It was 1985, and the congressman was hopping mad. He stood in front of my desk yelling at me, and then he stormed down the hall into the deputy secretary’s office. Then he ran into the office of the secretary of agriculture and raged at him. When he arrived back in my office, he was still ranting.
I was a young Reagan political appointee experiencing my first year in Washington. The congressman was angry about our bold deregulatory move: We had administratively abolished the marketing order for beer hops. This tiny federal program governed only about 50 family farms in Washington state. It authorized supply quotas that otherwise would violate antitrust laws. Marketing orders had been widely criticized by free-market think tanks as bad Depression-era regulation that hurt consumers by driving up prices and limiting competition. The beer-hops order was the smallest and least defensible and affected only one congressional district. I thought ending it would be the easy first step toward decisively deregulating oranges, lemons, almonds and ultimately even dairy products.
Our bold move nearly backfired. Even the angry congressman had been willing initially to work with us on how to ease farmers off government price manipulation, but he had to protect his constituents. By actually taking action to cut back government, we Reaganites had aroused focused opposition. We abolished the hops order, but further free-enterprise progress was slow. A number of marketing orders remain fixtures of agricultural programs.
This story illustrates deregulatory reality. Virtually every government program has its well-intentioned protectors. While the broader public may question the program’s value, its beneficiaries will fight to keep it. As the basic principles of political economics explain, strong and motivated defense can overcome lukewarm reform. Multiply this across the whole panoply of federal programs - with the intricate nuances on every page of the Code of Federal Regulations reinforced by K Street lobbyists - and the daunting task of cutting back on government becomes clear.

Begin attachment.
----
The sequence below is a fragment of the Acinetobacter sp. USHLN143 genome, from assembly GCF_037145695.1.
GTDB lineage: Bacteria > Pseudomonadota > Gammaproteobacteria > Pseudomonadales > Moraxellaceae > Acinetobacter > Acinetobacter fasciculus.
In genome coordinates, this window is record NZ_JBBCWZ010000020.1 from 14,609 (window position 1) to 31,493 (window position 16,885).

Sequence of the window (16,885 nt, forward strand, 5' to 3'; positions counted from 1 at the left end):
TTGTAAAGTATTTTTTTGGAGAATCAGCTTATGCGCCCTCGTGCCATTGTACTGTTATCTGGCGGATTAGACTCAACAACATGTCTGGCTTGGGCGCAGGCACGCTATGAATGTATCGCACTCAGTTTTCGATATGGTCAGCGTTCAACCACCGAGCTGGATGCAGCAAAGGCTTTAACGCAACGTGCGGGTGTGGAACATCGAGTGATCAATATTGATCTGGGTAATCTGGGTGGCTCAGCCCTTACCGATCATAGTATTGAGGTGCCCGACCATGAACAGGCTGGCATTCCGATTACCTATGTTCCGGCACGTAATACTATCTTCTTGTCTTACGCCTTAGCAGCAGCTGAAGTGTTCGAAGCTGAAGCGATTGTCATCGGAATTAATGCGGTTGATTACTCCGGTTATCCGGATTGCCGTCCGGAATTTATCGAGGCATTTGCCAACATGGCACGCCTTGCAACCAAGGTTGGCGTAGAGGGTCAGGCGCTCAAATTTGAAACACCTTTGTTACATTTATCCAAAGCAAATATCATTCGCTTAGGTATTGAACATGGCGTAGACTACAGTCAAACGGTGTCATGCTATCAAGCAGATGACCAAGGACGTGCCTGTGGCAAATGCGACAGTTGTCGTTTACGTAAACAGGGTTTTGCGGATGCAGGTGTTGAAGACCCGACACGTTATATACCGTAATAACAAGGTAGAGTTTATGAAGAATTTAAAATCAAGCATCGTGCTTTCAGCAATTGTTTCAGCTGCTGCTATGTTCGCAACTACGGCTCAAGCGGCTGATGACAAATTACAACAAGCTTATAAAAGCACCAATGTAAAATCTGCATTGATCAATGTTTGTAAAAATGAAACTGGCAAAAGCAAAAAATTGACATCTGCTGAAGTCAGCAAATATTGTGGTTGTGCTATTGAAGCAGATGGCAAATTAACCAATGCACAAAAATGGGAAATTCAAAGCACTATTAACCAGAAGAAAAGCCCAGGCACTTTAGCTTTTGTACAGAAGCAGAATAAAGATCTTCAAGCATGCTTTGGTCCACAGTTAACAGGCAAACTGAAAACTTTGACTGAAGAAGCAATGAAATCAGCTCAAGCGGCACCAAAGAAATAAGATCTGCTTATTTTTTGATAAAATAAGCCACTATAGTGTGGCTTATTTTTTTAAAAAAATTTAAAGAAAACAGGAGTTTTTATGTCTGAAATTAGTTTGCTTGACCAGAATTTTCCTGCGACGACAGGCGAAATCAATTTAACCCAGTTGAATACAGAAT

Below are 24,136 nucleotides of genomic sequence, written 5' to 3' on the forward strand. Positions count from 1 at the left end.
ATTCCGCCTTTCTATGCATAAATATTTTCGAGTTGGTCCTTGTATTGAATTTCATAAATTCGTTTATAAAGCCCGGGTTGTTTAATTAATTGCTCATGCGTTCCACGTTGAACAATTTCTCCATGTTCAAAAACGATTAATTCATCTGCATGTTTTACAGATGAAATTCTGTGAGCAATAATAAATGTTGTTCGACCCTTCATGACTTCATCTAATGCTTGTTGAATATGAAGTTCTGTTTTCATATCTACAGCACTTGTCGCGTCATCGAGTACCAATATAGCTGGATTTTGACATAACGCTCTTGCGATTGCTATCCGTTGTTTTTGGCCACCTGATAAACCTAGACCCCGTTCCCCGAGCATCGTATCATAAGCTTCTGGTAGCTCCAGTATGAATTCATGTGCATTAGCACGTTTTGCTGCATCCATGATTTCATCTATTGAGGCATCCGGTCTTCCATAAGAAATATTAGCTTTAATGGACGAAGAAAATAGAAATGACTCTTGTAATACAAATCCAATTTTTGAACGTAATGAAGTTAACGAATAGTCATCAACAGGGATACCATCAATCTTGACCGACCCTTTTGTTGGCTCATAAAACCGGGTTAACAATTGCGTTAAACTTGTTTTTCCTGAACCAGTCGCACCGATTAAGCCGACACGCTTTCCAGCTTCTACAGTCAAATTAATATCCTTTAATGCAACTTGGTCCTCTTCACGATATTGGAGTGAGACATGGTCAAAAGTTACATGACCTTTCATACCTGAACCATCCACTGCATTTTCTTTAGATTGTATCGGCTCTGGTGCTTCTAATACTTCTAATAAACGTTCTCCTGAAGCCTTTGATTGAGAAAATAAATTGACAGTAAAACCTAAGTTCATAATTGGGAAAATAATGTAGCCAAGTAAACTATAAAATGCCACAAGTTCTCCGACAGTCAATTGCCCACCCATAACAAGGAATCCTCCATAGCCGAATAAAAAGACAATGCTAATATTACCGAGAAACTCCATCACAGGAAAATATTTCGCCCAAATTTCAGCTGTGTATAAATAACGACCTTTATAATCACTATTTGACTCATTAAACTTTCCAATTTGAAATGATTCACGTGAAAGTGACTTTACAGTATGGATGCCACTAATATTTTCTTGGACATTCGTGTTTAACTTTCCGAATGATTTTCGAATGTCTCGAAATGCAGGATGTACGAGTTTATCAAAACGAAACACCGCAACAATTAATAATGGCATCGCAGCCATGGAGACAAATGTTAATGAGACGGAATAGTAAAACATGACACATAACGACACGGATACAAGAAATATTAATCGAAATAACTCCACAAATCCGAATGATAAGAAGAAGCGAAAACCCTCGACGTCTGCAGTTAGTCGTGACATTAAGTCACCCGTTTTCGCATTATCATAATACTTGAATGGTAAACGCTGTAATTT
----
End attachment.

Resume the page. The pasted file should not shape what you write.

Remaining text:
Recognition of this tough reality, however, is not a reason to give up on a vision of limited government. It is a lesson for would-be deregulators about the need to marshal powerful forces in favor of reform. A naive assault on the castle walls will not succeed. A halfhearted effort to cut only “wasteful” programs will hurt America’s long-term future.
So how do we bring these forces to bear? We need structural reforms that force difficult decisions. Programs need to be weighed against each other instead of evaluated by perceived inherent worth. A program should not be judged as if standing alone on a pedestal. Programs instead should be herded into the gladiators’ arena, with only the strongest emerging alive. A strict balanced-budget requirement, for example, forces legislators to battle for scarce dollars. Some good programs will be killed, but the overall effect will help America cope with economic reality.
Eliminating earmarks, establishing a line-item veto, simplifying regulations, minimizing tax complexity, reforming entitlements, implementing “sunset” reviews, setting and enforcing debt and spending caps, returning power to states - all of these offer benefits. The steps initiated by President Obama, House Speaker John A. Boehner and the Simpson-Bowles deficit commission are moves in a positive direction, but we need to go much further.
The global financial crisis has forced on us a fundamental opportunity to rethink our federal spending mechanisms. Republicans and Democrats will not find consensus on the value of individual programs but may find consensus on the need for fiscal restraint. Heartfelt debates about the proper functions of government have gone on for years, but without a true change in political incentives, the tough decisions will continue to be postponed.
Gale A. Norton was Colorado attorney general from 1991 to 1999 and secretary of the interior from 2001 to 2006.